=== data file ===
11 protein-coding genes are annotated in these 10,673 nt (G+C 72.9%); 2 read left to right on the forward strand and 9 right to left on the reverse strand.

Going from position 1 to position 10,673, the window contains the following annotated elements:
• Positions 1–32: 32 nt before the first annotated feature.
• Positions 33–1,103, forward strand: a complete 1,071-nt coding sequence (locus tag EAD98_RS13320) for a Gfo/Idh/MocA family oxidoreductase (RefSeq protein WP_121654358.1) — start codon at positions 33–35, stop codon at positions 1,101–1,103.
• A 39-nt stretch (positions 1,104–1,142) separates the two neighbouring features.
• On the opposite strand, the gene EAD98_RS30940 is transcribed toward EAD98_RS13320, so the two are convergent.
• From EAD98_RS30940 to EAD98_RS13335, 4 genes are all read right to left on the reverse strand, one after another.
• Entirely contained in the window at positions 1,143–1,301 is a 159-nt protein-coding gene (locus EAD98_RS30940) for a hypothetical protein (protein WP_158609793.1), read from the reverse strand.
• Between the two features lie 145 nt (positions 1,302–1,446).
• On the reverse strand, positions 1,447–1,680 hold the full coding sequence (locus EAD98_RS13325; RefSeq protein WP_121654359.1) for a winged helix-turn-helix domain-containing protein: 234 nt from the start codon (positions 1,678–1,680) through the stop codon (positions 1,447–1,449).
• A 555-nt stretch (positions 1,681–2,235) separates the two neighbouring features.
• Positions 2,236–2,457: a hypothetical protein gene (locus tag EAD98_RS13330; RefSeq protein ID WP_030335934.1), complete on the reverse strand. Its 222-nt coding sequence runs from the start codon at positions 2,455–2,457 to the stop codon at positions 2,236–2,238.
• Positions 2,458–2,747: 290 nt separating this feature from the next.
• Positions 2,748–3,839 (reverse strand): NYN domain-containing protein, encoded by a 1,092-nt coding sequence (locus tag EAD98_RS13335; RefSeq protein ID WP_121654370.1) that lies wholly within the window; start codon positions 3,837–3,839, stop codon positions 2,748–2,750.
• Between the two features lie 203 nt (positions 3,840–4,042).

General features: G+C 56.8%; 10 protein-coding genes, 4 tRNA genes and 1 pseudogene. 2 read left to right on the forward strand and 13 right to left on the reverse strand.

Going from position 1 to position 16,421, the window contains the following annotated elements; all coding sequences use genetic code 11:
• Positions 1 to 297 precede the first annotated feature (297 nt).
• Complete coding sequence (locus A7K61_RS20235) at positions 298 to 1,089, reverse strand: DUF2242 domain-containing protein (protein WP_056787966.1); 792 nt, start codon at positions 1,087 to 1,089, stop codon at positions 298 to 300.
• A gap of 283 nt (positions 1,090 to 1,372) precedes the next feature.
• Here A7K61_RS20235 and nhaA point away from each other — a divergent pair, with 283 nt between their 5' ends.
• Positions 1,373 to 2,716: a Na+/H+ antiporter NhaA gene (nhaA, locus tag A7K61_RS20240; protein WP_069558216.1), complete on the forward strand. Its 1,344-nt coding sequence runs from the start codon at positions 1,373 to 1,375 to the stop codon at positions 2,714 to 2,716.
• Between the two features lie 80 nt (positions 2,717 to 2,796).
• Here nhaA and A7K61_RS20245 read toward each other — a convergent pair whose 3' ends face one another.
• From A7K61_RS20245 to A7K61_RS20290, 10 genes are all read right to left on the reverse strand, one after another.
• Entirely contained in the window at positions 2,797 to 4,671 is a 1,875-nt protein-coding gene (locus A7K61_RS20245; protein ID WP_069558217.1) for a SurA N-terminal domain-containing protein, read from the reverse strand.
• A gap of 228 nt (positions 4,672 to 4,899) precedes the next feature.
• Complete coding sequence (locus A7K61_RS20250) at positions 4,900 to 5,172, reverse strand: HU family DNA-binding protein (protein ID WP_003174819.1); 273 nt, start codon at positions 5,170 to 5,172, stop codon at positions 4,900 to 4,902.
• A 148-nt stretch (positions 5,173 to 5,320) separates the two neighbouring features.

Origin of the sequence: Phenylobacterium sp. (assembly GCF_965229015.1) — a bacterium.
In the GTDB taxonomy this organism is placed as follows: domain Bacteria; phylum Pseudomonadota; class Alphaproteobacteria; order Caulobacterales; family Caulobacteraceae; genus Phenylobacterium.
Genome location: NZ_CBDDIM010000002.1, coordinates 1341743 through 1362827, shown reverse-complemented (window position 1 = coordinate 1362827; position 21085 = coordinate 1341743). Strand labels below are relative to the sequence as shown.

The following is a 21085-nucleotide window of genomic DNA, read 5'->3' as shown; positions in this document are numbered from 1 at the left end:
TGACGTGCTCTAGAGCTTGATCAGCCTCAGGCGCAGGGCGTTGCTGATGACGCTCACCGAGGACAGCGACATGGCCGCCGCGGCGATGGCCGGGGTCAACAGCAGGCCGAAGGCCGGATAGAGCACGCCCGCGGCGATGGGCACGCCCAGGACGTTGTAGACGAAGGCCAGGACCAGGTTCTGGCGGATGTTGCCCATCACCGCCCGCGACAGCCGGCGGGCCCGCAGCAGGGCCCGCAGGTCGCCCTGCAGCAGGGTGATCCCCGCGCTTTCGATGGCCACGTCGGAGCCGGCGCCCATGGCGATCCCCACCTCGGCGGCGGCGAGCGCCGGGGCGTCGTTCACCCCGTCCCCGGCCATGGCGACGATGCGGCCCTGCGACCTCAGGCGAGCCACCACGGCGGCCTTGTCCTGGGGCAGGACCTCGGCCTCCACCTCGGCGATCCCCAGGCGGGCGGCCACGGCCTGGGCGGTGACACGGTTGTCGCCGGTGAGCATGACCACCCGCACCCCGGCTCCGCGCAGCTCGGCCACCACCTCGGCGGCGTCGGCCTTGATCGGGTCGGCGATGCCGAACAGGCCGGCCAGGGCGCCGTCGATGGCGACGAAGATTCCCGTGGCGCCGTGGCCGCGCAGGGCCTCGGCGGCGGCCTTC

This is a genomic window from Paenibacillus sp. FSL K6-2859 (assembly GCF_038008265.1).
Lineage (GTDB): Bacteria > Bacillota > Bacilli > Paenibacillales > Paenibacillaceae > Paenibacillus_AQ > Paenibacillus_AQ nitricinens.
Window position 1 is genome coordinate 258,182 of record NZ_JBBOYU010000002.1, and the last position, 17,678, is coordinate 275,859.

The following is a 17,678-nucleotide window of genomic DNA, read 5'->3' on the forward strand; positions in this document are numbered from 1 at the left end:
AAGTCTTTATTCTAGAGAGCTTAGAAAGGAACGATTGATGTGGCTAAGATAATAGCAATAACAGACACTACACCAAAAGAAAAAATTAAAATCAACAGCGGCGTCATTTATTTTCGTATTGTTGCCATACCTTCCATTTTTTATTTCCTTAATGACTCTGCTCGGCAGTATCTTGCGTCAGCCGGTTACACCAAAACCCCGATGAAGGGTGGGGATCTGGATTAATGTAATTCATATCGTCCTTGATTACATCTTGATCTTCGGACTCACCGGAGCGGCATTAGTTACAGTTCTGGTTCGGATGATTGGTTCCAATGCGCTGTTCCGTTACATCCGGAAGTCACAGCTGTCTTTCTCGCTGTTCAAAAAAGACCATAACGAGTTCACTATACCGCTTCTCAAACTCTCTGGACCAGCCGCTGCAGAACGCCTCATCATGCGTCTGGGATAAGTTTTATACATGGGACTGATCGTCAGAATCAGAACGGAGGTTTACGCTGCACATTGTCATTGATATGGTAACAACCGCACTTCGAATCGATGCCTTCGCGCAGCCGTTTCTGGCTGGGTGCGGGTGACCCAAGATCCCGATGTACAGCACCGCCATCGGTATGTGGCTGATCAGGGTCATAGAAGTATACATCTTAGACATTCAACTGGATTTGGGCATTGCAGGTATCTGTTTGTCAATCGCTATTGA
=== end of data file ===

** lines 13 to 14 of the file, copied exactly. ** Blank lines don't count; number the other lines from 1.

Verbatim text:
• Positions 2,458–2,747: 290 nt separating this feature from the next.
• Positions 2,748–3,839 (reverse strand): NYN domain-containing protein, encoded by a 1,092-nt coding sequence (locus tag EAD98_RS13335; RefSeq protein ID WP_121654370.1) that lies wholly within the window; start codon positions 3,837–3,839, stop codon positions 2,748–2,750.